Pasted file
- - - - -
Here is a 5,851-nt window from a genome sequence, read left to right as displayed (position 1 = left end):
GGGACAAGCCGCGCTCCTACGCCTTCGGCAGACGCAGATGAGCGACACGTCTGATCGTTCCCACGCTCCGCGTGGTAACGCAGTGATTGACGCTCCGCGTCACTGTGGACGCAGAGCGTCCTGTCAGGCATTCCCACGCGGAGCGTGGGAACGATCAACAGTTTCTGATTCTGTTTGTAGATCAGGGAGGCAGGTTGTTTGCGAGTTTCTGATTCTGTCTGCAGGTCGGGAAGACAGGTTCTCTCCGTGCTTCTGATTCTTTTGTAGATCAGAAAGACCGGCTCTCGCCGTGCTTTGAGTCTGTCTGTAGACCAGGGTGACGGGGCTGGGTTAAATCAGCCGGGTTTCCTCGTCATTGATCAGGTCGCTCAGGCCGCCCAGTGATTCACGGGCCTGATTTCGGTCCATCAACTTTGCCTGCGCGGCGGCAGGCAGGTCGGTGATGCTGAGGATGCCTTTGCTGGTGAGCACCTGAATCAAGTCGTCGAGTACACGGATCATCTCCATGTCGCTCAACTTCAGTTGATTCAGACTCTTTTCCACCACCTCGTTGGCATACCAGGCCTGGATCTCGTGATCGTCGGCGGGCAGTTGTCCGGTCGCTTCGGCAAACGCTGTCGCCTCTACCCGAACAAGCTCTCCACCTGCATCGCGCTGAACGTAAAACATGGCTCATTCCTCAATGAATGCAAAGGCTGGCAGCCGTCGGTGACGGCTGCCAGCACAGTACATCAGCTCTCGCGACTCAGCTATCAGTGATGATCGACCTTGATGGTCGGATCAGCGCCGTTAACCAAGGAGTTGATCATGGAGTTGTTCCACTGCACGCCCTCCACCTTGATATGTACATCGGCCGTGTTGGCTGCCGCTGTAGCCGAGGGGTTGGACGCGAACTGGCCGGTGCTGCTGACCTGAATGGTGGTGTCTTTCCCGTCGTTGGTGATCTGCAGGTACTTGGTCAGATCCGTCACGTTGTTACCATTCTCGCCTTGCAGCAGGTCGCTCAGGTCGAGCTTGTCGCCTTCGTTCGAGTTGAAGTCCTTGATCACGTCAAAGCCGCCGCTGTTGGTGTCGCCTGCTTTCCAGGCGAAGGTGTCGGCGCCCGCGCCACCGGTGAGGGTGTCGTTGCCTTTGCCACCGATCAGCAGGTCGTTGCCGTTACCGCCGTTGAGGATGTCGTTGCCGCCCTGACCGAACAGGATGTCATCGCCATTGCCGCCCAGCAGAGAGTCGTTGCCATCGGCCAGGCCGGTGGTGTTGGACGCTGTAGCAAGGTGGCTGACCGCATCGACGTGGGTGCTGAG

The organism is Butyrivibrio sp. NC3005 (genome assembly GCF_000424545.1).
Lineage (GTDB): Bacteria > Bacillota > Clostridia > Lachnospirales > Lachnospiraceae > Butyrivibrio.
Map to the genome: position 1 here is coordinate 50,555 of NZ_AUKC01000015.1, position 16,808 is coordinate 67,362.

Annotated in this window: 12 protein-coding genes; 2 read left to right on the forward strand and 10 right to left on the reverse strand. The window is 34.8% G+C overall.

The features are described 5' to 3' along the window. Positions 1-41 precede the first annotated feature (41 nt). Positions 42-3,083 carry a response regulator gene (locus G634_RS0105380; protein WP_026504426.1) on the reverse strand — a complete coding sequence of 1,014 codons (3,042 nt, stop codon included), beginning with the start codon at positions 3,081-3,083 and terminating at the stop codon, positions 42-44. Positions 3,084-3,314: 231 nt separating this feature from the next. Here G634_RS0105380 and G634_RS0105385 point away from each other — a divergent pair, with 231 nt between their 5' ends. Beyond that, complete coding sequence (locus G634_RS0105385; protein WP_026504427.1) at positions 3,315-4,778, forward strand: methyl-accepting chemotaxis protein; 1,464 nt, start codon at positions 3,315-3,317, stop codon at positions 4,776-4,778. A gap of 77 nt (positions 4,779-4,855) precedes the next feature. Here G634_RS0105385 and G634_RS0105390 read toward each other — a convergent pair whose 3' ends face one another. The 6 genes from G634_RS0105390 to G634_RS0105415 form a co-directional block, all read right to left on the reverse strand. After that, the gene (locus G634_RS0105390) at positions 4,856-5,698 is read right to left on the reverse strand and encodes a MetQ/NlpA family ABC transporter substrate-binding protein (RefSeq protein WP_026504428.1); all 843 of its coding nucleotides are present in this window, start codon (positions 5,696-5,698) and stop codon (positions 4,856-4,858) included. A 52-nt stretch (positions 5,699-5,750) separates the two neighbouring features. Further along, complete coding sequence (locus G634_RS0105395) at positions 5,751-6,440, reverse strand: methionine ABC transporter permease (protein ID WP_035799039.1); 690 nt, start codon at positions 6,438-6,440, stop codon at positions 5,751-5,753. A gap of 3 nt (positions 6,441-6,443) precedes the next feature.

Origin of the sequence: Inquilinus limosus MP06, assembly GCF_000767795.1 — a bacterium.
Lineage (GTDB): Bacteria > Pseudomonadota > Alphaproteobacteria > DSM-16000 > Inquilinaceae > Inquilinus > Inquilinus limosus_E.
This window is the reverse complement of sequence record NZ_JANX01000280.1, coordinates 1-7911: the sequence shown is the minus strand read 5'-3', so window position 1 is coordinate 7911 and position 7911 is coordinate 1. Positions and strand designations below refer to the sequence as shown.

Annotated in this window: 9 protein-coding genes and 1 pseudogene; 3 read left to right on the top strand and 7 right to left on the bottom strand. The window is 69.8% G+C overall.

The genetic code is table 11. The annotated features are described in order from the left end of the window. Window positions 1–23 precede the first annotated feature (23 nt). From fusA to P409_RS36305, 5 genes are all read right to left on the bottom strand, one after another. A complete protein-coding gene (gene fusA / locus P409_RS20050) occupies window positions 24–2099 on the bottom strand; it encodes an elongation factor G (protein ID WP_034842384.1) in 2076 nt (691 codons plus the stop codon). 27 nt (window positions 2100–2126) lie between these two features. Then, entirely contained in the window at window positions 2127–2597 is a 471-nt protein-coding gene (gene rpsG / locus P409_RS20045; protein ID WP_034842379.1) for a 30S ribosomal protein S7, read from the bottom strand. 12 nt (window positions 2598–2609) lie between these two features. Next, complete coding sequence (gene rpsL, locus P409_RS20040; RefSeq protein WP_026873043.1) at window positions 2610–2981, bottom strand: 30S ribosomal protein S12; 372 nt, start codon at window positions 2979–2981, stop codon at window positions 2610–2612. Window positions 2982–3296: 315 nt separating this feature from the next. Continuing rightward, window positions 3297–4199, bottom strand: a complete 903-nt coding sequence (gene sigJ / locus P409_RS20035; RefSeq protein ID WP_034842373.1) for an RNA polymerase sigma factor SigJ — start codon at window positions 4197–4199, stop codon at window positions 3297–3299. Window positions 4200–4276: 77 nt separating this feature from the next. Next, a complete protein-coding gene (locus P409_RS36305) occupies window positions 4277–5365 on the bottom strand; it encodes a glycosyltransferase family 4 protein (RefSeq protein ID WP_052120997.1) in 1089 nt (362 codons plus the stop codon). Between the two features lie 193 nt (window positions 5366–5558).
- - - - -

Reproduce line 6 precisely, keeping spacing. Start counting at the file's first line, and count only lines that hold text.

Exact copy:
Annotated in this window: 12 protein-coding genes; 2 read left to right on the forward strand and 10 right to left on the reverse strand. The window is 34.8% G+C overall.